Moments such as these do not happen sitting on the couch and wondering what if. Say yes to what may challenge, scare, or freak you out. The rattling anxiety is temporary, the memories are forever!
I have shared that I am a runner at heart but adventure is plugged into my dna. For the most part I thrive with new challenges and experiences. Yes, fat biking is a thing and I am slightly addicted after riding through the desert with Billy Joe. Billy Joe was on our No Limits team of riders with type 1 diabetes who competed in 24 Hours in the Old Pueblo (mountain bike race). In his bike arena sits mountain and road bikes and two fat bikes. Just enough for the two of us to take on the desert.
Vlog from the Fat Biking Adventure
We zig-zagged through some neighborhoods that soon found us in front of a wash and unlimited sand and rocks. Time to ride, but very, very slowwwwwwwlllyyyy. Oh, and those fat bikes, having tires that are better suited for go carts, are also extremely heavy. They do allow you to ride in terrain that is not suitable for other types of bikes.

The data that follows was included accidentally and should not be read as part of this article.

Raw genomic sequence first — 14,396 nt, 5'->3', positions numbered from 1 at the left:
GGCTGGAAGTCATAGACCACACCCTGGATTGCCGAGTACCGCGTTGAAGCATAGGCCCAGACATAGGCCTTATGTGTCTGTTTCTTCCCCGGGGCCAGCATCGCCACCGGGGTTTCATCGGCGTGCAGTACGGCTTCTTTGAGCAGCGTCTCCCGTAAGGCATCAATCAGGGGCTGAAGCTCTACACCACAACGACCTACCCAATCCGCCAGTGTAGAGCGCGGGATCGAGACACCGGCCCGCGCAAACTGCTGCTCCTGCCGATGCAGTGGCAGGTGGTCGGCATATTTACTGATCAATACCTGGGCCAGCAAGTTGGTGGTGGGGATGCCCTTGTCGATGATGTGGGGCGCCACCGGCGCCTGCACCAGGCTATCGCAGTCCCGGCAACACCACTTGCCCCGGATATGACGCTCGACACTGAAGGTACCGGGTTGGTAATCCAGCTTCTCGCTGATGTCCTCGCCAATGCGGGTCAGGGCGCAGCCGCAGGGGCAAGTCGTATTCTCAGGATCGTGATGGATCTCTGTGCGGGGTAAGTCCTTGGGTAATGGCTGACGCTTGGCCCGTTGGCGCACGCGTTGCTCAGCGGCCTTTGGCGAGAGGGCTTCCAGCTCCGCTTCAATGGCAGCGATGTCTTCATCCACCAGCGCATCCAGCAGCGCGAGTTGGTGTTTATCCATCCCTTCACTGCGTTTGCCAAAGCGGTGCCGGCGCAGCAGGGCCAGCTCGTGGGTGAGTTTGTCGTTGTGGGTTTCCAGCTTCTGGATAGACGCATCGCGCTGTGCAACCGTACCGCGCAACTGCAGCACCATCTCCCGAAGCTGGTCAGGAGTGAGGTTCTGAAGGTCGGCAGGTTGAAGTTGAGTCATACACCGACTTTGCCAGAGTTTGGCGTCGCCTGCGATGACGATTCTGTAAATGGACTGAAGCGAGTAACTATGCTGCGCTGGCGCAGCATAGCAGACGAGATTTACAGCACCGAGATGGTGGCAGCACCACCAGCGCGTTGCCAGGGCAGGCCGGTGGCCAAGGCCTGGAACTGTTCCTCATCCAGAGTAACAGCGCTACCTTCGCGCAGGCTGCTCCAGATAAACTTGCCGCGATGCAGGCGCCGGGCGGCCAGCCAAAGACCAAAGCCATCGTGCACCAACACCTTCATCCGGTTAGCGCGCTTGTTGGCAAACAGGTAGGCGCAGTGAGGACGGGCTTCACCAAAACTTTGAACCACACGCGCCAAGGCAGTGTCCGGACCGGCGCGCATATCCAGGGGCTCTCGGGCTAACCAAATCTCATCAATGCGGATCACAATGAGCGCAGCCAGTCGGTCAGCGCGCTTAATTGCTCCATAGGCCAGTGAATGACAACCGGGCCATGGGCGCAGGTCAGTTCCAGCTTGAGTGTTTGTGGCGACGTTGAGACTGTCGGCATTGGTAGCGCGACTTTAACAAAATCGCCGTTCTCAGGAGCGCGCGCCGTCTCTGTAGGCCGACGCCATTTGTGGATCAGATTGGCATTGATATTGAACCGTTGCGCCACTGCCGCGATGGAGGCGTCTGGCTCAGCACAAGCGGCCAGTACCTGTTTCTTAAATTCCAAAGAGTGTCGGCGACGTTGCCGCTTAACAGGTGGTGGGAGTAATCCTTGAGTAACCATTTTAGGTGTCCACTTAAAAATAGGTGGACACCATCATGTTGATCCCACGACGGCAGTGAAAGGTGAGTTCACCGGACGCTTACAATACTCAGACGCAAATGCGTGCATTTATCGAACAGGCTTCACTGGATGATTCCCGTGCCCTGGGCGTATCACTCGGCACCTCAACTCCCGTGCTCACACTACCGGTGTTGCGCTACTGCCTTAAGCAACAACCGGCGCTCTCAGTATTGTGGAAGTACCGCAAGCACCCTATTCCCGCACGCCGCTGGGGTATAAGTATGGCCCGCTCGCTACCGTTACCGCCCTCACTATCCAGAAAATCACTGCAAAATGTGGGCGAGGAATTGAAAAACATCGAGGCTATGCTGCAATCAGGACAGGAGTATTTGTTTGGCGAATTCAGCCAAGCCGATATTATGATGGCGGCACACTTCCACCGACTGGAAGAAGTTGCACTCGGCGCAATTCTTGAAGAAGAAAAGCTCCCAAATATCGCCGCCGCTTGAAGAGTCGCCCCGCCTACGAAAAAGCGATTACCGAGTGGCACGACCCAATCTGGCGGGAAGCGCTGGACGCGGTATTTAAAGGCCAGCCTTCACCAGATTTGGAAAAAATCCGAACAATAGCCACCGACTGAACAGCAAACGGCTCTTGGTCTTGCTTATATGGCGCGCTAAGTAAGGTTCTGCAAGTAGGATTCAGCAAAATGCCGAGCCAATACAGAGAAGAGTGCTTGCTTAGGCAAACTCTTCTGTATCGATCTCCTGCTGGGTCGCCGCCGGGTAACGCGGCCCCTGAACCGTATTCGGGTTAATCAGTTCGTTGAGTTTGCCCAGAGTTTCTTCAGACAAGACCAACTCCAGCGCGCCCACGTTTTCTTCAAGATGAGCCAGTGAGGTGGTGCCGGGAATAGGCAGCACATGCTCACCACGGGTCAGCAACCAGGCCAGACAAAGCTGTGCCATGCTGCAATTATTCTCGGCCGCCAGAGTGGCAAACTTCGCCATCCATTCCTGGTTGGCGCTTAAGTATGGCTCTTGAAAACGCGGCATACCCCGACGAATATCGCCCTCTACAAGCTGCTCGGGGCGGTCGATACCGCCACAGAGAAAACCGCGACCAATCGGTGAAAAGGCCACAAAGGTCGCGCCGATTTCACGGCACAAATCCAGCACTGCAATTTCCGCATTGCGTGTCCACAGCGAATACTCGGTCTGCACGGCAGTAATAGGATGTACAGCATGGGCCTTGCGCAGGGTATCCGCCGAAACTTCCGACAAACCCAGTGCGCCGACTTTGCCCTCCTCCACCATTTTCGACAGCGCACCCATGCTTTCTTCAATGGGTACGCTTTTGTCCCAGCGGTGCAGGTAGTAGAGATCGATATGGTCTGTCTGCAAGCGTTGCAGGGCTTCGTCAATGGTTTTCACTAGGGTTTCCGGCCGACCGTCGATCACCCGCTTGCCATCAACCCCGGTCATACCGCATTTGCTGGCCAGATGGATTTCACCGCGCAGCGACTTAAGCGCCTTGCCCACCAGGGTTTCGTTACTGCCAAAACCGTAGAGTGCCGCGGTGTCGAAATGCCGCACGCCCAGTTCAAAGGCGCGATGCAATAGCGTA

It was grand to be back on a bike after a long hiatus off of the saddle. I hope to get back on my mountain bike but will be challenged by the coming three digit temperatures that will swell the desert with a zapping heat that frightens me with the horrifying thought of having a helmet on my head.
Video below gives the viewer a glimpse of a rather fun sport. #8 in my vlog series.